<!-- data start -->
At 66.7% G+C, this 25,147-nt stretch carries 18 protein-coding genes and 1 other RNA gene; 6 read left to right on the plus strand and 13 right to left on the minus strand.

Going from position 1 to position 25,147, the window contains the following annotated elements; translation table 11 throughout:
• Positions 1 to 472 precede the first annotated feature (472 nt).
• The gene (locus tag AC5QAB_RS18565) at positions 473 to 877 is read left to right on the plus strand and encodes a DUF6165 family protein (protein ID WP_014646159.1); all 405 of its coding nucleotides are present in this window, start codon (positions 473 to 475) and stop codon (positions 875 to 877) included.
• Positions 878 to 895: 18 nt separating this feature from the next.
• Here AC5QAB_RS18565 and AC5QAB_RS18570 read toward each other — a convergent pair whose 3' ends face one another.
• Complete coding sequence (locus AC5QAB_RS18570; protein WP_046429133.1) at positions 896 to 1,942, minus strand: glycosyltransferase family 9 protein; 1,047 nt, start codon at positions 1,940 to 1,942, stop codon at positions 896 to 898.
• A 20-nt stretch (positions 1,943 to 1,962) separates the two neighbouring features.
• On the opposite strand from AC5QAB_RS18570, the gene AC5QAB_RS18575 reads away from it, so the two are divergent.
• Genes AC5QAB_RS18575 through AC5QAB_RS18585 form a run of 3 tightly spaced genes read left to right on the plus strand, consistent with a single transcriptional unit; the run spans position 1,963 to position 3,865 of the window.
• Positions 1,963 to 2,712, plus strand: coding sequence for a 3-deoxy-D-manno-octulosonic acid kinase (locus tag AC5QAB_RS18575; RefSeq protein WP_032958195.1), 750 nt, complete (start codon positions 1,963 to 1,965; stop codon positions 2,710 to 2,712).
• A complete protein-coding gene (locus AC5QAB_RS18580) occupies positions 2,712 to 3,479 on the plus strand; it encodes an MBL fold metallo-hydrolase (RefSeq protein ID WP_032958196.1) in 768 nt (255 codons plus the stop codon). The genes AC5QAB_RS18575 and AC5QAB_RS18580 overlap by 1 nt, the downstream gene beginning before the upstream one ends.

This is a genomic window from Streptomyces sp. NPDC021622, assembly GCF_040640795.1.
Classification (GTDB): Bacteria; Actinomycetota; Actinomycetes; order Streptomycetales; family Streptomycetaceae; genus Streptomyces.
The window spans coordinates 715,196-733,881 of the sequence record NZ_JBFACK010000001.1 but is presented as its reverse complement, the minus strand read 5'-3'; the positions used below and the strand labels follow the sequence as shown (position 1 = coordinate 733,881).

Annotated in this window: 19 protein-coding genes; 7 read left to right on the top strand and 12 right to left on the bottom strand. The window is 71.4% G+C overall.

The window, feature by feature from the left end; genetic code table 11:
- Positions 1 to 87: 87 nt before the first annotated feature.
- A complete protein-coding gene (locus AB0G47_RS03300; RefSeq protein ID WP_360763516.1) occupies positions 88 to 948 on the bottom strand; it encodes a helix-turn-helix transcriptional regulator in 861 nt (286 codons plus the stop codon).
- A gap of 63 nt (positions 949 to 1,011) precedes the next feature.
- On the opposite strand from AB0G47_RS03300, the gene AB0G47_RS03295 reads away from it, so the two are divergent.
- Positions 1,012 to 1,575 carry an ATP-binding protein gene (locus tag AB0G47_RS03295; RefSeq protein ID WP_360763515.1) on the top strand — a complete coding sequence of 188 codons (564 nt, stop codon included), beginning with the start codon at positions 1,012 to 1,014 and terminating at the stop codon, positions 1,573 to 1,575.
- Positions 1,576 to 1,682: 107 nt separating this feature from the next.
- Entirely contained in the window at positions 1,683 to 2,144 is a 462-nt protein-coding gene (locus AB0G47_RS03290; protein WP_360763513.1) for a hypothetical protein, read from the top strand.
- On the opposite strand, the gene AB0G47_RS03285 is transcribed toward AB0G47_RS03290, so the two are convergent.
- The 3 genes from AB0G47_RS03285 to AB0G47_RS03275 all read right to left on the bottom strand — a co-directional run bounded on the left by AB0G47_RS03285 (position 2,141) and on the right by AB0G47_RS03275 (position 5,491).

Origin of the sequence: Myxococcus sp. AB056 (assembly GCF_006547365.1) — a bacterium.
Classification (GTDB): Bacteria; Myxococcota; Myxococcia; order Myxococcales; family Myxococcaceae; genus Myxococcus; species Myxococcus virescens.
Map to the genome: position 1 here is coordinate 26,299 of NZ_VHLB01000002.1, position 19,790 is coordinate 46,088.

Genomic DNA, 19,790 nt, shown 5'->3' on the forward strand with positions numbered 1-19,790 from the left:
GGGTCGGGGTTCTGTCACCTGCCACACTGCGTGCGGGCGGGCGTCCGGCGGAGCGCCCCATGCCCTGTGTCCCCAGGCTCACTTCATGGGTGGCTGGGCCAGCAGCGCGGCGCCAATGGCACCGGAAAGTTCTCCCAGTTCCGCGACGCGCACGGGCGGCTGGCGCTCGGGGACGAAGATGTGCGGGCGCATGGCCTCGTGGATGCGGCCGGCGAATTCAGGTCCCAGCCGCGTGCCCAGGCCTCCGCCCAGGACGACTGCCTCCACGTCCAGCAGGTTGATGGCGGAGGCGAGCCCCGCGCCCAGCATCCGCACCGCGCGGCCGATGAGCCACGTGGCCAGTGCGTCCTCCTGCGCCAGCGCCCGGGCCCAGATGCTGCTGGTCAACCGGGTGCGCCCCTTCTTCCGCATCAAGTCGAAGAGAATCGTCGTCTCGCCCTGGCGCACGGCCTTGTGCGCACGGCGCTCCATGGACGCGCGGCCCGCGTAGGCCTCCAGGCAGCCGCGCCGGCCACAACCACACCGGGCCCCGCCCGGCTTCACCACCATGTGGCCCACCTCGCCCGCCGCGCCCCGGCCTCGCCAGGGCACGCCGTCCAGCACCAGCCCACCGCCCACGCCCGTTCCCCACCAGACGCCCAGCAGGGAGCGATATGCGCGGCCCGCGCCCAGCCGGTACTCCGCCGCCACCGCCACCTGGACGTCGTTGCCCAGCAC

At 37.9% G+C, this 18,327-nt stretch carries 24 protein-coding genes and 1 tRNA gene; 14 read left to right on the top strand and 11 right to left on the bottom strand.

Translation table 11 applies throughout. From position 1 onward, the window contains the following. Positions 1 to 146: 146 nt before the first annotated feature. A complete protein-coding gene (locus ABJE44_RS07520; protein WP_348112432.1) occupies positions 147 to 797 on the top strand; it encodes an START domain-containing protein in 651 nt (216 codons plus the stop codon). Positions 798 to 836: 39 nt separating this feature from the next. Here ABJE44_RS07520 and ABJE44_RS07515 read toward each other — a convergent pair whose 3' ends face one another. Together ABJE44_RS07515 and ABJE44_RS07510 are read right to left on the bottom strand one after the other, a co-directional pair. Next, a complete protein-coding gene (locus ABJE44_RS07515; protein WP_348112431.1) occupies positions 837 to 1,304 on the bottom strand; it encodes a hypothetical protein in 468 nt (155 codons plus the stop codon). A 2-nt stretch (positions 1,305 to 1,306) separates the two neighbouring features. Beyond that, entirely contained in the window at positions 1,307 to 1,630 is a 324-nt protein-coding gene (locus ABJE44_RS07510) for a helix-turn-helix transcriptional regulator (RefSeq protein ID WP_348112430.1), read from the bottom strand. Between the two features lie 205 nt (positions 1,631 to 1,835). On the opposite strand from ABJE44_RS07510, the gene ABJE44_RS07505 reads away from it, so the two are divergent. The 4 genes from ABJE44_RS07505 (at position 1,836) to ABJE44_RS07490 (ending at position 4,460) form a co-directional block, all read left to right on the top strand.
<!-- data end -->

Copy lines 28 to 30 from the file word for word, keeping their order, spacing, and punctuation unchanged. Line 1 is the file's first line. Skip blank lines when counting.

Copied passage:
Classification (GTDB): Bacteria; Myxococcota; Myxococcia; order Myxococcales; family Myxococcaceae; genus Myxococcus; species Myxococcus virescens.
Map to the genome: position 1 here is coordinate 26,299 of NZ_VHLB01000002.1, position 19,790 is coordinate 46,088.

Genomic DNA, 19,790 nt, shown 5'->3' on the forward strand with positions numbered 1-19,790 from the left: